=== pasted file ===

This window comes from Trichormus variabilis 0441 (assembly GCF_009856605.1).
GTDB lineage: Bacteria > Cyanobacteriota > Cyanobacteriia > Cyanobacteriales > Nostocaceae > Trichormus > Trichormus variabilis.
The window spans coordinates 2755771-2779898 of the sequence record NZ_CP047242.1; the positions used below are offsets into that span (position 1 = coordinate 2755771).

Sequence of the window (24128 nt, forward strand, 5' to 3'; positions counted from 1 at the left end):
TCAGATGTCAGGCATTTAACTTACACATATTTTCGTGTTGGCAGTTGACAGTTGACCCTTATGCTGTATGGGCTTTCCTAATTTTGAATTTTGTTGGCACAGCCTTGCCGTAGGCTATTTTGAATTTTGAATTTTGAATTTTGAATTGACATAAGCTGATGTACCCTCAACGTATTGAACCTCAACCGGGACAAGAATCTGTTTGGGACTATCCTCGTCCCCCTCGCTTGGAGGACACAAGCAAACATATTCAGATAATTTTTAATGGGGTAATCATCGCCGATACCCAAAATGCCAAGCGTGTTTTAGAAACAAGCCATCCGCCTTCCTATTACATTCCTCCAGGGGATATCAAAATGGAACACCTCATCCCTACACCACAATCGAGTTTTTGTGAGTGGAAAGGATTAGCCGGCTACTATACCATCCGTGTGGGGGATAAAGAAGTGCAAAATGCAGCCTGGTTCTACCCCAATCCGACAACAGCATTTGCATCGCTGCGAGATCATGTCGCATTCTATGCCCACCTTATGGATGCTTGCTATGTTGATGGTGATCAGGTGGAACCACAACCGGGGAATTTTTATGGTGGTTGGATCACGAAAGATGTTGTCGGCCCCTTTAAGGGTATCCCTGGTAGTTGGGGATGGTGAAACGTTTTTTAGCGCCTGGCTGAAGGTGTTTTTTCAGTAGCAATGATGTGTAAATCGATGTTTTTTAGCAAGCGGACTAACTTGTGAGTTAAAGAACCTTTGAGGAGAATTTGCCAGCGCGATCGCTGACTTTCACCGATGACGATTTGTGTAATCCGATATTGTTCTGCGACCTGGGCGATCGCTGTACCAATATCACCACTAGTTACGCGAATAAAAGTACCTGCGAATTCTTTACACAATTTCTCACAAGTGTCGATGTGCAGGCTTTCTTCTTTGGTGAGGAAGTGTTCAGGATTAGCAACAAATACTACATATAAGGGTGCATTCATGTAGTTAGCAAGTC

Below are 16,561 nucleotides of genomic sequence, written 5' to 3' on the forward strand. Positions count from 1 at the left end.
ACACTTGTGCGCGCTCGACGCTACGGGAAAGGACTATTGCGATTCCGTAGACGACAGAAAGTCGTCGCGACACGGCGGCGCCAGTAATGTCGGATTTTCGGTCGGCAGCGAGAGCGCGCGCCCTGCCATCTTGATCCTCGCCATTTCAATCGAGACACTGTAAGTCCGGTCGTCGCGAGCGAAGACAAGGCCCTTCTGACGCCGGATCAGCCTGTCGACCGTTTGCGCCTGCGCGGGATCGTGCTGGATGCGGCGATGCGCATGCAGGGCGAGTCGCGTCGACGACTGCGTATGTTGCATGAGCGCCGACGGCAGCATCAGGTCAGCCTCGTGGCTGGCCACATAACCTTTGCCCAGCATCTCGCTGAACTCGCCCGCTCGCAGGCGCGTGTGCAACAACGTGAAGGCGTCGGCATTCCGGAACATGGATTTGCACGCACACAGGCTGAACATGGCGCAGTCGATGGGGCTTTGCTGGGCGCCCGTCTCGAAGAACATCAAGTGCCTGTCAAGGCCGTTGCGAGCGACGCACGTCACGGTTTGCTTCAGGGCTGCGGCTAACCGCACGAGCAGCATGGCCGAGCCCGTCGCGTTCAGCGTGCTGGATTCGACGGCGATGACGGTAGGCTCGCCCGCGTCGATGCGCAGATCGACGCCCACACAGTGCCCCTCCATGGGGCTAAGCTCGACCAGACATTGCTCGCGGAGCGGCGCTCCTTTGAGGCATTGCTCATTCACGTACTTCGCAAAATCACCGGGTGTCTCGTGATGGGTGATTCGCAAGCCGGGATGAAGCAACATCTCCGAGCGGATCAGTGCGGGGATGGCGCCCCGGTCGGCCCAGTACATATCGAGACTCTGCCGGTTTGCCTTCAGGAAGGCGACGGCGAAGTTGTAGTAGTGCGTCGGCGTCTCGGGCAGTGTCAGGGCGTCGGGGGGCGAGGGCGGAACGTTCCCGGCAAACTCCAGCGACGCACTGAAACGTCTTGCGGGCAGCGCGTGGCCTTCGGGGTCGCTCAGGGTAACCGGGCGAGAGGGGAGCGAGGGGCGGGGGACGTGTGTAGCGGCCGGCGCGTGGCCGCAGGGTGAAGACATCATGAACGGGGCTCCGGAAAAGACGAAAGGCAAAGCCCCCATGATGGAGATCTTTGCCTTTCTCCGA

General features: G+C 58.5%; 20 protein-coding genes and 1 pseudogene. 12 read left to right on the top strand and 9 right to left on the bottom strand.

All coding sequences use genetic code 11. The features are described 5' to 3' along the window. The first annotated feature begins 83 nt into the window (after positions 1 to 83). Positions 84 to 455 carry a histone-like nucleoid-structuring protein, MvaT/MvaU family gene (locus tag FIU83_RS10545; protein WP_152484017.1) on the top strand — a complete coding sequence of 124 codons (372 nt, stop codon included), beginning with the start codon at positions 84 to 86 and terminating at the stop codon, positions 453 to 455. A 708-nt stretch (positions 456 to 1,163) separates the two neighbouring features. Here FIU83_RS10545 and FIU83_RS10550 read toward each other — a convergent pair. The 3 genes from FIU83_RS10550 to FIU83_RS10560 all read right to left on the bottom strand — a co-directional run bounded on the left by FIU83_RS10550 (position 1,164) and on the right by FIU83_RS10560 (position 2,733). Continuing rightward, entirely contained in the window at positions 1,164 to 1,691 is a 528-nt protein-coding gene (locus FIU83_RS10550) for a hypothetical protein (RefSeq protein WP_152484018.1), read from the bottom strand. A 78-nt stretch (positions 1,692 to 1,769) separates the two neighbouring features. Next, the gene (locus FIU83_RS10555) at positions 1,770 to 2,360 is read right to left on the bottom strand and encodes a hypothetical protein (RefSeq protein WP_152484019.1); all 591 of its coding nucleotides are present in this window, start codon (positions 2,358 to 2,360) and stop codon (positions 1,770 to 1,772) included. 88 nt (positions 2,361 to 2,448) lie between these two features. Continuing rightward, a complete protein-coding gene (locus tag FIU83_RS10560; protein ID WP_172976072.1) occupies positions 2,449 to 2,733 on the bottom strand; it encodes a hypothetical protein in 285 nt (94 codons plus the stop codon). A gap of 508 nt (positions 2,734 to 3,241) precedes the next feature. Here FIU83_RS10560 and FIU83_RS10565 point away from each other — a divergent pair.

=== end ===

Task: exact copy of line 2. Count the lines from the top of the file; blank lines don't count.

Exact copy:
GTDB lineage: Bacteria > Cyanobacteriota > Cyanobacteriia > Cyanobacteriales > Nostocaceae > Trichormus > Trichormus variabilis.